Featured story January 3, 2014
OLD: FITNESS GAMING
NEW: VIRTUAL-REALITY WORKOUTS
There’s a good reason why the much hyped home-gaming fitness revolution never took off: “Fitness” video games suck. Studies show that they burn only slightly more calories than playing conventional video games, which is less than taking a walk, says Yoni Freedhoff, M.D., director of the Bariatric Medical Institute. In fact, research published in Pediatrics Digest showed that gamers burned a measly 91 calories per hour—not enough to have any significant impact on one’s physique or health. Freedhoff sees the future of fitness gaming heading toward augmented reality; one new approach, called the Omni, by Virtuix, is a virtual-reality device that allows you to play a video game more actively than ever before. About the size of a La-Z-Boy chair, its special 360-degree treadmill fits easily into a living room and syncs with your game, allowing you to live within it— whether you’re hunting down aliens, climbing a mountain, or following a virtual workout. You can run, jump, pivot, and crouch, and the sensors on the platform will interpret your movements through the accompanying pair of sneakers the Omni comes with. You can move through different landscapes, battlefields, and worlds, getting your heart rate up as effectively as you would in any body-weight or running workout. Or, if you just want to take an easy stroll (or scenic run), you can visit exotic cities you wouldn’t be able to afford to travel to in real life, or ancient ones you could only imagine up till now. The Omni will let you take a virtual, and startlingly realistic, tour through them. The Omni is due out in March 2014 and will retail for $500.
OLD: APPS THAT TRACK YOUR FOOD
NEW: APPS THAT TELL YOU WHAT FOODS TO EAT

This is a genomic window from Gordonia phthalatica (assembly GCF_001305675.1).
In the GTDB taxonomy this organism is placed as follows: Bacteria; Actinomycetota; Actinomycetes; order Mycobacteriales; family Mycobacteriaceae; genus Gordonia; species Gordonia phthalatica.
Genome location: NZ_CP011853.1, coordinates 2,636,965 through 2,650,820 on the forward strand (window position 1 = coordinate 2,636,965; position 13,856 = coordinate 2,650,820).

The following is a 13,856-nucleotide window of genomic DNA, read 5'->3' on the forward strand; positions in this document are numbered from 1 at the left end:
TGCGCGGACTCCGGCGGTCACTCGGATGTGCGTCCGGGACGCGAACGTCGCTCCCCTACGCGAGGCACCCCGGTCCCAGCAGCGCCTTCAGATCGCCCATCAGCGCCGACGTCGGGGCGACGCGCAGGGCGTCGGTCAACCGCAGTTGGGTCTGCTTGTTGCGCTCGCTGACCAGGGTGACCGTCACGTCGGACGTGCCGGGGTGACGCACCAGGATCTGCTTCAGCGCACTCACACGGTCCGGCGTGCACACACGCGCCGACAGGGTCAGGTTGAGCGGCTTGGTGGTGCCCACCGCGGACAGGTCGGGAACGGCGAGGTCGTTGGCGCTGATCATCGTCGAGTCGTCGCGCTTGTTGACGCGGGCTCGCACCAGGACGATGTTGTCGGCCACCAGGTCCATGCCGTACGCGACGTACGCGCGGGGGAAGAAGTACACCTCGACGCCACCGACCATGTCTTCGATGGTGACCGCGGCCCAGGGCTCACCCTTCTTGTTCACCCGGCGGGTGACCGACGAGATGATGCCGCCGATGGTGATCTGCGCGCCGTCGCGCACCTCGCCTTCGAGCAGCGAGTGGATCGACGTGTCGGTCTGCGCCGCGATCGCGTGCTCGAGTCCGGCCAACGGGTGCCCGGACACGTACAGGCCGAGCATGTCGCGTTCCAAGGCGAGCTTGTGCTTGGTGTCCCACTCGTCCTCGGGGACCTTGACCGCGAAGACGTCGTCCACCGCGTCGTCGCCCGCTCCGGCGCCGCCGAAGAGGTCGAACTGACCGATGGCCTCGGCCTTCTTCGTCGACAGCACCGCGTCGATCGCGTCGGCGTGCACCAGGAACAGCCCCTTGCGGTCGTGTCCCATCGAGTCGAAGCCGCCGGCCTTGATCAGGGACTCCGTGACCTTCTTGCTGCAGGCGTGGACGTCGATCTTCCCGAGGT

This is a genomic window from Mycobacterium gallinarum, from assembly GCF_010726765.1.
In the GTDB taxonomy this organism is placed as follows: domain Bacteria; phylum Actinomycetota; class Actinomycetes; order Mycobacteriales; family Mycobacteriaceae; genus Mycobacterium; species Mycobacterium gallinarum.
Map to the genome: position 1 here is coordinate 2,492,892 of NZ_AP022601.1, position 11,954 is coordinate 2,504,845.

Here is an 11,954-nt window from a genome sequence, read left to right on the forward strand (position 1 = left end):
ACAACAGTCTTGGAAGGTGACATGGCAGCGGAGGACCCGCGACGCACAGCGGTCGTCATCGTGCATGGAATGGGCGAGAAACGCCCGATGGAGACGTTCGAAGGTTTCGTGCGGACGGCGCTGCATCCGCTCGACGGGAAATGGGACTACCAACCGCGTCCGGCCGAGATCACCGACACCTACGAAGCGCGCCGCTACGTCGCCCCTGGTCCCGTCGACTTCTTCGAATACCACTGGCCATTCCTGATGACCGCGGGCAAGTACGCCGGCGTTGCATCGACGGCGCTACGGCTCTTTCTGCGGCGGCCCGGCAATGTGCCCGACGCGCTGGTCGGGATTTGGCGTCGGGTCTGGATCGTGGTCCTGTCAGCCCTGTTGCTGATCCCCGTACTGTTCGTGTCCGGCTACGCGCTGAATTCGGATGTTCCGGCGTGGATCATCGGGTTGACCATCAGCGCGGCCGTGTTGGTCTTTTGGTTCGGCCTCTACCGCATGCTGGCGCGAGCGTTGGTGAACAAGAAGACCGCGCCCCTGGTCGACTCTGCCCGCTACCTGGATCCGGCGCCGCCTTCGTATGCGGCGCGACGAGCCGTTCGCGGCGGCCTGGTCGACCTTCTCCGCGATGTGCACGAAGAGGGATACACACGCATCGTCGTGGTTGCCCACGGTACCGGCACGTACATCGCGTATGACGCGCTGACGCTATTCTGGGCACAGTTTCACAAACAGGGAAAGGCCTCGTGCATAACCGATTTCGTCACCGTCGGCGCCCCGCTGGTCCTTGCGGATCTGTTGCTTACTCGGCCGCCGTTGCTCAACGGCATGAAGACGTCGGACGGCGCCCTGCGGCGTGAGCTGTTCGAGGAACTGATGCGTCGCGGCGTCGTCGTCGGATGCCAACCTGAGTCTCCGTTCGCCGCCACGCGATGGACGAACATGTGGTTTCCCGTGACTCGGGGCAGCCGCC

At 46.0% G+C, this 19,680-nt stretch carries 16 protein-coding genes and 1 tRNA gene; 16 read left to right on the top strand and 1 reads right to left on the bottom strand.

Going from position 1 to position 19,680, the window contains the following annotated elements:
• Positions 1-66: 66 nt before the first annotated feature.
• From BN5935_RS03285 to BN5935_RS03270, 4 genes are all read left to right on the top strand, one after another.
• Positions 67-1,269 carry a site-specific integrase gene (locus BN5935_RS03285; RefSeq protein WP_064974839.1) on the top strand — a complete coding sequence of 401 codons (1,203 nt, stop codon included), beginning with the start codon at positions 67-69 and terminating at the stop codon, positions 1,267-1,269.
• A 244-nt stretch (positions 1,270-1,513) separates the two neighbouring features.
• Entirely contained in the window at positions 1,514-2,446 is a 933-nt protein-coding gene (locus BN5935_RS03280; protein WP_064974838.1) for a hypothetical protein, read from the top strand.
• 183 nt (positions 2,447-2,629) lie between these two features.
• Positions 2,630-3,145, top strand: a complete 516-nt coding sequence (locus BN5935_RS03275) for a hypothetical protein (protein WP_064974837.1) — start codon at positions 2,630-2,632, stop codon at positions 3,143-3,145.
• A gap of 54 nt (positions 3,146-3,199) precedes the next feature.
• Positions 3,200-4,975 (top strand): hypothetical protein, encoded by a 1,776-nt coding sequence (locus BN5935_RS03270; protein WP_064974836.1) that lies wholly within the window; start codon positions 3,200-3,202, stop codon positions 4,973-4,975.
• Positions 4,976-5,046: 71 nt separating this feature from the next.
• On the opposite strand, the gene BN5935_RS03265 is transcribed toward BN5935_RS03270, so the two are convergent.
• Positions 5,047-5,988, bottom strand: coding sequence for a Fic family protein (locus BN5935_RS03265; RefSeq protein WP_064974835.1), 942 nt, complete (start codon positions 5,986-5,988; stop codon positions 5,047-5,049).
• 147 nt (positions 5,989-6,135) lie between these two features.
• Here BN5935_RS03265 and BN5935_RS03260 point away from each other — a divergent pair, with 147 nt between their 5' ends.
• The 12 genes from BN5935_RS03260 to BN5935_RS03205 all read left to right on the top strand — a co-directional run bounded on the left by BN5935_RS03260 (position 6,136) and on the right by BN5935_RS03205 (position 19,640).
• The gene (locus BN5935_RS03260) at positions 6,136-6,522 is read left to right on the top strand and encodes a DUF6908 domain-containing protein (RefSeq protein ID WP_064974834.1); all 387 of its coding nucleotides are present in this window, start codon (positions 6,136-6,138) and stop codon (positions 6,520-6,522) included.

Remember when you found out you could download an app that would tell you “exactly” how many calories were in your food? Yeah, that was in 2008—and it’s not cool anymore. Newer fitness apps are so advanced it may not be long before they chew your food for you. Fooducate ($5, fooducate. com) revolutionizes grocery shopping by placing the power of a nutritionist in the palm of your hand. Simply snap a picture of the UPC (bar code) on the food you want to buy, and the app will provide you with every bit of information on it you could ever want. Does this food contain gluten? Is it vegan friendly? Will it provide enough protein to be suitable for my diet? Fooducate does all the work for you. “The beauty is that the app shares the ingredients within the product,” says Chris Mohr, Ph.D., R.D., owner of mohrresults.com, a nutrition consulting company. “Awareness about foods is certainly helpful, though too much can confuse a consumer. This app does a good job balancing both.” And if you want to find, say, the best brand of yogurt for your nutritional preferences, you can use the app to compare products and then build the ultimate shopping list for your next trip to the grocery store. But what if you’re eating out at a restaurant where you can’t see any bar codes? That’s where Meal Snap ($3, mealsnap .com) comes in. Like Instagram but with calorie counts, you take a picture of your food and it will immediately estimate (with impressive accuracy) what you’re about to put into your body. The app does have some limitations, though, as larger platters or foods with questionable serving sizes (such as beans) won’t always be recognized perfectly. But Meal Snap does provide a caloric range, so you’ll always know if your food choice is a giant mistake or in the ballpark.